William Alfred Quayle (1860-1925) was the president of Baker University, the first university in Kansas, and an Episcopal bishop. He was also a prolific writer of  spiritual texts about the natural world, such as God’s Calendar (1907) and In God’s Out-of-Doors (1902). The complete quote by Quayle from the snippet that begins this blog post is: “Winter is on the road to spring. Some think it a surly road. I do not. A primrose road to spring were not as engaging to my heart as a frozen icicled craggy way angered over by strong winds that never take the iron trumpets from their lips.” (“Headed Into Spring” from The Sanctuary, 1921).

All photos copyright Cindy Crosby (top to bottom): pond at College of DuPage Russell Kirt Prairie, Glen Ellyn, IL; skunk cabbage (Symplocarpus foetidus), Lake Marmo, The Morton Arboretum, Lisle, IL; prairie dock (Silphium terebinthinaceum) leaf, College of DuPage Russell Kirt Prairie, Glen Ellyn, IL; sand boil, Nachusa Grasslands, Franklin Grove, IL; sedge meadow, Nachusa Grasslands, Franklin Grove, IL; sandhill cranes (Antigone canadensis), author’s prairie patch, Glen Ellyn, IL;  pasque flower (Anemone patens or sometimes, Pulsatilla patens), Nachusa Grasslands, Franklin Grove, IL; pasque flower (Anemone patens or sometimes Pulsatilla patens), Schulenberg Prairie, The Morton Arboretum, Lisle, IL;  cup plant (Silphium perfoliatum), College of DuPage Russell Kirt Prairie, Glen Ellyn, IL; pond-side prairie grasses, College of DuPage Russell Kirt Prairie, Glen Ellyn, IL; white oak (Quercus alba), The Morton Arboretum, Lisle, IL; road to Thelma Carpenter Unit, Nachusa Grasslands, Franklin Grove, IL.

*****

Many thanks to the good folks at Illinois Botany FB page and @Dustindemmer on Twitter who offered advice and help on the pasque flower, from seed collection to planting out. Fingers crossed!

Leaning into the Light

There are simply no answers to some of the great pressing questions. You continue to live them out, making your life a worthy expression of leaning into the light. ~Barry Lopez

 

April rains soak the prairie. At last–May arrives.

IMG_3123

Days grow longer in the tallgrass. The prairie, burned just a few short weeks ago, is carpeted with emerald.  Sunshine warms the newly arisen plants.

IMG_4456

 

Prairie dock waves in the breeze.

IMG_4492

 

Compass plants unfurl their ferny leaves.

IMG_4467

The first few tentative blooms on the prairie appear.

Leaning into the light.

Violets spill over from the woodlands…

IMG_4393.jpg

 

Prairie smoke nods in shocking pink, ready to throw out its silks.

IMG_4302.jpg

 

Prairie dropseed spikes across the prairie in electric green.

IMG_4296.jpg

 

A few wild geraniums tentatively skirt the edges of the prairie, as does…

IMG_4368.jpg

 

… toothwort, spreading through the oak savanna.

IMG_4355.jpg

 

A barrage of bluebells stuns the eyes.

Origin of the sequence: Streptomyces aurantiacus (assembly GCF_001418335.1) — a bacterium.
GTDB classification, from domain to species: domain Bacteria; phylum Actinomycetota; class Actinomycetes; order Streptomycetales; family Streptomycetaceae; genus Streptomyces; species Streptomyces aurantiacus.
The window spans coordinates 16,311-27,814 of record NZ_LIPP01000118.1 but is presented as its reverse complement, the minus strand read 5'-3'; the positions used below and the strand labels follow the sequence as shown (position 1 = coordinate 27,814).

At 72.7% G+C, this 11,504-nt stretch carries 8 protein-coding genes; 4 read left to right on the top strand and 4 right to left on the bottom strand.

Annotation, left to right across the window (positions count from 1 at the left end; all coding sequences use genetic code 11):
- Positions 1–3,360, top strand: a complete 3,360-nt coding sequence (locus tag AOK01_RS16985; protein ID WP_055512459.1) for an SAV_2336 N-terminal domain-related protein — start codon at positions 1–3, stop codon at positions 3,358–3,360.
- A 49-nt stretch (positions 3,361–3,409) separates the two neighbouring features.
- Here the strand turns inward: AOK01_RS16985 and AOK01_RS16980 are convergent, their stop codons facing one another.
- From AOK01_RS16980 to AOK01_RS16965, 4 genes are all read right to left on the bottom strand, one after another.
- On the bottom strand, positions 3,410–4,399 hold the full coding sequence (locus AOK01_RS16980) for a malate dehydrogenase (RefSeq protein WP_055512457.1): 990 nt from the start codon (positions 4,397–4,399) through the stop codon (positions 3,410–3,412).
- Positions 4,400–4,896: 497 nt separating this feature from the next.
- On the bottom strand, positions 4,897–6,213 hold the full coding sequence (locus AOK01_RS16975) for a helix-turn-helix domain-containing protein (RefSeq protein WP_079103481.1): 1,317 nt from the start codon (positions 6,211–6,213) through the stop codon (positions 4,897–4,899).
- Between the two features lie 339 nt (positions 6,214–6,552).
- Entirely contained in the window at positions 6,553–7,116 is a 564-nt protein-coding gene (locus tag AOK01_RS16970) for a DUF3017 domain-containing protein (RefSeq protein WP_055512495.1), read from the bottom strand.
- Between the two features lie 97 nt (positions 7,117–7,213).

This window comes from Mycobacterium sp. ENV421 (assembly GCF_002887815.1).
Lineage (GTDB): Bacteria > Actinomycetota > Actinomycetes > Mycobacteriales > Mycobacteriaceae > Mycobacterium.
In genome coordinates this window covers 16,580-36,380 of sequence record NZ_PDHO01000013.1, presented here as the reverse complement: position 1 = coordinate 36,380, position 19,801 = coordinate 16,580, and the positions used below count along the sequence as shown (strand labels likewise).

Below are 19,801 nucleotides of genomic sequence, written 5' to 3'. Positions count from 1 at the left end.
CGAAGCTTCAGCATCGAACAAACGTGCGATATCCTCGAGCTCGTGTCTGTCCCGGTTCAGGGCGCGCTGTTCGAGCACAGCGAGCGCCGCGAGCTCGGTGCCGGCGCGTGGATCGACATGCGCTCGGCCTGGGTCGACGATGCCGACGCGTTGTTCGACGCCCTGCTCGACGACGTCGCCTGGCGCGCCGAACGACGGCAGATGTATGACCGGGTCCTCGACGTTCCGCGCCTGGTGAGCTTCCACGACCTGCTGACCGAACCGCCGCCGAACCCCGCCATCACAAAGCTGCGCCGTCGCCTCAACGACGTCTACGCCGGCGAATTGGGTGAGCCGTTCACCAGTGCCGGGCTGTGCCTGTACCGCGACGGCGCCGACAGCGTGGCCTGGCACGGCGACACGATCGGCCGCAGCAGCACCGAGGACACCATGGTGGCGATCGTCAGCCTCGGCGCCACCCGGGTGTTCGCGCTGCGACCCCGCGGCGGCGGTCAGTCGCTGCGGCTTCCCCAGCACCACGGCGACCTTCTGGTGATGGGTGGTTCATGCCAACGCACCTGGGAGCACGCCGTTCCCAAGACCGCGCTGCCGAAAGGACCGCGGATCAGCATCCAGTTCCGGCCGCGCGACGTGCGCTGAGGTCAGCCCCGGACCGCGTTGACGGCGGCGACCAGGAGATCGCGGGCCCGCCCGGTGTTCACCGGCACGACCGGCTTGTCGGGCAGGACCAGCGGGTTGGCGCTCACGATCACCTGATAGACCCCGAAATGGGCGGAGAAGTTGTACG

IMG_4288.jpg

 

A prairie trillium lifts its blood-dark bloom…

IMG_4326.jpg

 

…as wood betony spins its petals in swirls of butter yellow.

IMG_4414

 

Shooting stars appear as if from nowhere, arcing in a dance choreographed by the breezes.

IMG_4468.jpg

 

The long days of winter and darkness are over.  You can feel spring bubbling up through the landscape.

IMG_4397.jpg

Welcome back, light.

All photos copyright Cindy Crosby (top to bottom): storm, Schulenberg Prairie, The Morton Arboretum, Lisle, IL; after the rain, Schulenberg Prairie, The Morton Arboretum, Lisle, IL; prairie dock (Silphium terebinthinaceum), Schulenberg Prairie, The Morton Arboretum, Lisle, IL; compass plant (Silphium laciniatum) leaf uncurling, Schulenberg Prairie, The Morton Arboretum, Lisle, IL; common violet (Viola sororia), The Morton Arboretum, Lisle, IL; prairie smoke (Geum trifloum), Meadow Lake prairie planting, The Morton Arboretum, Lisle, IL; prairie dropseed (Sporobolus heterolepis), Schulenberg Prairie, The Morton Arboretum, Lisle, IL;  wild geranium  (Geranium maculatum), The Morton Arboretum, Lisle, IL; cut-leaf toothwort (Dentaria laciniata, The Morton Arboretum, Lisle, IL; bluebells (Mertensia virginica) , The Morton Arboretum, Lisle, IL; prairie trillium (Trillium recurvatum), The Morton Arboretum, Lisle, IL; wood betony (Pedicularis canadensis), Nachusa Grasslands, Franklin Grove, IL;  shooting stars (Dodecatheon meadia), Schulenberg Prairie, The Morton Arboretum, Lisle, IL; sand boil, Nachusa Grasslands, Franklin Grove, IL.

The longer quote shortened at the beginning of this essay is from Barry Lopez’s book, Arctic Dreams and is as follows: How is one to live a moral and compassionate existence when one finds darkness not only in one’s culture but within oneself? There are simply no answers to some of the great pressing questions. You continue to live them out, making your life a worthy expression of leaning into the light. ~Barry Lopez, Arctic Dreams